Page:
I have been a close observer of depression and its effects on the people I love since before I could remember. Despite that I’m not personally struggling with it, it’s been a prevalent antagonist in my life. It has terrorized my father, my sister, my partner, and some of my dearest friends. It took my brother’s life. It’s the monster I have never found a strong enough epithet to properly describe.
The most accurate comparison I have found is that depression is a lot like the Dementors from Harry Potter. Depression doesn’t just make you feel unhappy; you feel like you’ll never be happy ever again, and despite that it might have been just yesterday, you can’t remember the last time you were happy.
Depression lies to you. And it’s the best liar you will ever encounter. It will tell you that you were just faking it yesterday until you are convinced you weren’t actually happy. And what they really don’t tell you, is that the people who fight that battle at your side will start to feel it too.
And so I overshare on social media. I take selfies, or pictures of my food, or where I am, or something that made us laugh. I vlog, I make ridiculous videos, I write tweets of conversations we had, or things we heard. It’s why I spend so much time making sure to record those moments.
I do this so the next time someone I love can’t remember the last time they felt like themselves, I have something to remind them depression is a liar. Some kind of dated proof that, “No, you will be happy again, you were really happy and feeling like yourself just the other day. We will get through this moment together and soon those days where you don’t feel like yourself will lessen. Soon you won’t have to be reminded quite so much.”
And maybe when we get there, I won’t feel the need to capture every moment on film. Maybe I’ll be able to just “live in the moment”, though the idea that recording that moment means I’m somehow ruining it seems rather ridiculous to me.
But until then, I’m going to keep filming or taking pictures, or even bragging about how blessed I am to have those people in my life.
It’s how I keep both of us grounded in reality, even when the Nightmares feel like they’re creeping in.
I don’t have clinical depression, but I grew up around it. My brother, my sister, my father all have–had–varying degrees and diagnosis.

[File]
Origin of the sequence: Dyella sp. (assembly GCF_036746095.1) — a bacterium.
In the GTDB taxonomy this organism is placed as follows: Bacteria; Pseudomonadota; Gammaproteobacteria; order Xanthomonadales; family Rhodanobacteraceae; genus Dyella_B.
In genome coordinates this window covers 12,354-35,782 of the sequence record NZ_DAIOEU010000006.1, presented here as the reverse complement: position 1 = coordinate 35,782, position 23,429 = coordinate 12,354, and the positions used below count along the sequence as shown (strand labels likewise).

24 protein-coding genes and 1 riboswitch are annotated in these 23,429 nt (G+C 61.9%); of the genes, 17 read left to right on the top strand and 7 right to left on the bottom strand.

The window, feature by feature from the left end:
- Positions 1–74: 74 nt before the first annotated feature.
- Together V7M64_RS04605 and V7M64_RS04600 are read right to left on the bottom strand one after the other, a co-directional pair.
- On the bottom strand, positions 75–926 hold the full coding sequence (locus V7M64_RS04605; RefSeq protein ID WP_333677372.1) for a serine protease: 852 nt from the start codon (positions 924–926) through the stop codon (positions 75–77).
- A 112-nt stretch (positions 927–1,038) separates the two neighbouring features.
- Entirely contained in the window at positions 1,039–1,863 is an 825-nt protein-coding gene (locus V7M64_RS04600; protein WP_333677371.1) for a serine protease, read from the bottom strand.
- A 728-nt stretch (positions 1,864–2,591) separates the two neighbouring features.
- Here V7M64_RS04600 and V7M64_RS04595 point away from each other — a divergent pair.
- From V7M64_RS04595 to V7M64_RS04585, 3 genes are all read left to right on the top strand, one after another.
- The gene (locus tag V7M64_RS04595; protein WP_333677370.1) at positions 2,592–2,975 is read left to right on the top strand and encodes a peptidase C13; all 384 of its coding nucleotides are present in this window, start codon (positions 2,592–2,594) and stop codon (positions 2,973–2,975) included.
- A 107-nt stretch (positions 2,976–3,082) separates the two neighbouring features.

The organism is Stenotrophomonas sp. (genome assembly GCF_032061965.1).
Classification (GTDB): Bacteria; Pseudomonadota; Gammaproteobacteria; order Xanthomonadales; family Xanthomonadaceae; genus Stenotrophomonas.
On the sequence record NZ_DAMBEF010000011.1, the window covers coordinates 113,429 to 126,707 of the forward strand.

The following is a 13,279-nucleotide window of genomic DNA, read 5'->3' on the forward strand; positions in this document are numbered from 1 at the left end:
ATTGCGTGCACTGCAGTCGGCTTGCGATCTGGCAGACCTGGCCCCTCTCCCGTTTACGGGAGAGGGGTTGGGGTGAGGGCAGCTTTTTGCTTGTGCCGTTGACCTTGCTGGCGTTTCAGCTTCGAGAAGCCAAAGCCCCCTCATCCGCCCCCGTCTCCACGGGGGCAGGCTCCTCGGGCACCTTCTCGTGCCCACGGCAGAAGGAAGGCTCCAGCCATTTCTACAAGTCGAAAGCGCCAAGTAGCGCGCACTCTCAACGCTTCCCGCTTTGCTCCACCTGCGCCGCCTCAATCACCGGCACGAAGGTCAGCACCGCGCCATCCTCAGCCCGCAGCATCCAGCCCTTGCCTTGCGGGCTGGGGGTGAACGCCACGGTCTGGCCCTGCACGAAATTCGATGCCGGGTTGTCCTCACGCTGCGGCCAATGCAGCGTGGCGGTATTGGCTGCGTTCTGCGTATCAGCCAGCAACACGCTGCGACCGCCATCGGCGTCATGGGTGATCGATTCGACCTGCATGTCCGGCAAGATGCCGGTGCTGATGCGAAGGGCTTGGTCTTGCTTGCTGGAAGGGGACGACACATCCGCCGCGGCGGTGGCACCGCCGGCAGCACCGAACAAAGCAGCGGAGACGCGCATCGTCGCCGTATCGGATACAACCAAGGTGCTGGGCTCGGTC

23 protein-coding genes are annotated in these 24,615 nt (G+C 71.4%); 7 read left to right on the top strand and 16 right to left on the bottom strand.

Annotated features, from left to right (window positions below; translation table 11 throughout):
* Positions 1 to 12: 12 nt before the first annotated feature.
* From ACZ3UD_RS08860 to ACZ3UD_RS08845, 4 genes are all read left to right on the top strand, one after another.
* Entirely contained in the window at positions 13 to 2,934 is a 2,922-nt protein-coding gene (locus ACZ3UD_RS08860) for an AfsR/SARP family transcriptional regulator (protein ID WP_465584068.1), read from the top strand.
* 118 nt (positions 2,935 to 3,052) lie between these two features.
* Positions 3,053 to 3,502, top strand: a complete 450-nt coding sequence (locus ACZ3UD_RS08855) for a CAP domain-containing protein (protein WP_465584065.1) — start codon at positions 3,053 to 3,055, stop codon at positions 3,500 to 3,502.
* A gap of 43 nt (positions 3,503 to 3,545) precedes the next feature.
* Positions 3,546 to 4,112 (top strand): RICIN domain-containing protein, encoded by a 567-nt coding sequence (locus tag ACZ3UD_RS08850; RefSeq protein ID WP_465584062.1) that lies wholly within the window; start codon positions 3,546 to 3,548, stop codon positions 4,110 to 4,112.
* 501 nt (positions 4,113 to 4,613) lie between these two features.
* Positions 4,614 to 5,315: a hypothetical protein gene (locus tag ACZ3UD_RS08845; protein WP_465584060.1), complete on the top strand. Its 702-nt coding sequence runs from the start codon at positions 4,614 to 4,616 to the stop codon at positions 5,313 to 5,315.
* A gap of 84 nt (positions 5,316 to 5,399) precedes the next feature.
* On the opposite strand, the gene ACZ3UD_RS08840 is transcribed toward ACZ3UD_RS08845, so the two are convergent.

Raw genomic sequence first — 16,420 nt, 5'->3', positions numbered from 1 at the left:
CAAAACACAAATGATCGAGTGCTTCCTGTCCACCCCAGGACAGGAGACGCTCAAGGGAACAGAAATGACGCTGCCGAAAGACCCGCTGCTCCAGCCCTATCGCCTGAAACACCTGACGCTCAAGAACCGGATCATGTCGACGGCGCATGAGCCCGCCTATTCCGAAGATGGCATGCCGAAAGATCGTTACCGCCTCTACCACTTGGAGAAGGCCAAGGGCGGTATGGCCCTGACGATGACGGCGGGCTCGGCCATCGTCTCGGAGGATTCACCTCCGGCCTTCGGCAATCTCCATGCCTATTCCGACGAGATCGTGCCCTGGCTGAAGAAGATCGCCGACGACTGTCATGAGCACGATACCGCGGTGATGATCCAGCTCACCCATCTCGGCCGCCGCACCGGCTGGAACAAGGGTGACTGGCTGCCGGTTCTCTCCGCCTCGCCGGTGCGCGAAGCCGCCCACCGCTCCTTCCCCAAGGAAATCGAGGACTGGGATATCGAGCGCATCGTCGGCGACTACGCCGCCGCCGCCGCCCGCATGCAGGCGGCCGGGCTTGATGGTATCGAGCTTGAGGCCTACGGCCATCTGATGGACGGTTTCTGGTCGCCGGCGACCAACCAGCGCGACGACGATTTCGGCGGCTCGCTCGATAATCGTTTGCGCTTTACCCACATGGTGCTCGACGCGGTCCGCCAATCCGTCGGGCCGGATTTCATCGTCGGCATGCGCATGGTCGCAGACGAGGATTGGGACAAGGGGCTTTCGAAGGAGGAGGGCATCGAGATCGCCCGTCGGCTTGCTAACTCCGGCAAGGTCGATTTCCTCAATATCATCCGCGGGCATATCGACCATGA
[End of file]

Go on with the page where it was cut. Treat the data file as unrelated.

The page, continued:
I am certainly not an expert. I’m a compassionate outsider looking in.
But I hope as someone who has witnessed its aftermath, I can help bring some more understanding around it, especially to those with no experience.
First, I’d want to direct you to someone who not only has experienced it first hand, but who can say it far more eloquently than I can, Mr. Stephen Fry.
Secondly, I really need you to understand this seemingly simple concept: Depression is a disease.
I’m going to pull a page from the article I referenced earlier and I want you to imagine that we’re talking about cancer. And think about all the amazing strides we’ve made in medical science to curing it. Think of all that work and how regrettably in some cases all of that work is still not enough to save a person.
Now imagine that we didn’t take cancer seriously. Imagine for a moment that it didn’t resonate that small little ache with almost anyone who hears it. Imagine that people judged you rather than embraced you when you told them you had cancer. Imagine feeling embarrassed for just visiting your doctor or taking your medication. That people told you that you just needed to “snap out of it”, that you weren’t trying hard enough and that’s why your tumors were growing.
Gut-wrenchingly horrible, isn’t it?
This is how our society treats depression. This is also, perhaps, why the suicide rate is nearly double that of homicide.
Yesterday I talked about my brother and how important it was to take care of yourself.
I was approached by an acquaintance who, despite their good intentions, said perhaps one of the most ignorant response I’ve ever heard in reaction to suicide. “I don’t agree with his decision but I respect that it was his decision.”
First, never tell anyone that you respect their loved one’s choice to end their own life–you don’t know the situation. You also do not know THAT person’s mental state and were I far less stable in my mourning process, his words could have caused a whole new set of problems.
Please, understand that suicide is not a ‘do-not-resuscitate’ request.
Second, it was not his decision. And that is the most important thing of all to remember. My brother struggled with mental illness. When we were younger it manifested in violent fits of rage, as we grew, he turned more inward and while those fits were less common, they were more often turned on himself.
He was sick. And because he was ashamed of that, he didn’t get help–he didn’t want help. And eventually that disease ate enough of him that he became convinced he did not deserve help.
Joel was right when he said there was nothing any of us could have done to stop him. However, it would be a lie to say that means what happened could not have been prevented. And that’s why this cause is so important to me.
He wasn’t taking his medication and he refused to talk to anyone about it–friends or professionals. He had long let the disease rule him.
People deserve to have control over their lives, to be able to think clearly.
Depression doesn’t allow that. You can try to down-talk its impact on people’s lives all you want but it will not change the fact that it is a mental illness. It is a disease, a sickness, a literal imbalance of chemicals in your body. It needs to be treated with respect and above all it needs to be treated.
A person is not weak for needing medication to get through day-to-day. To feel normal.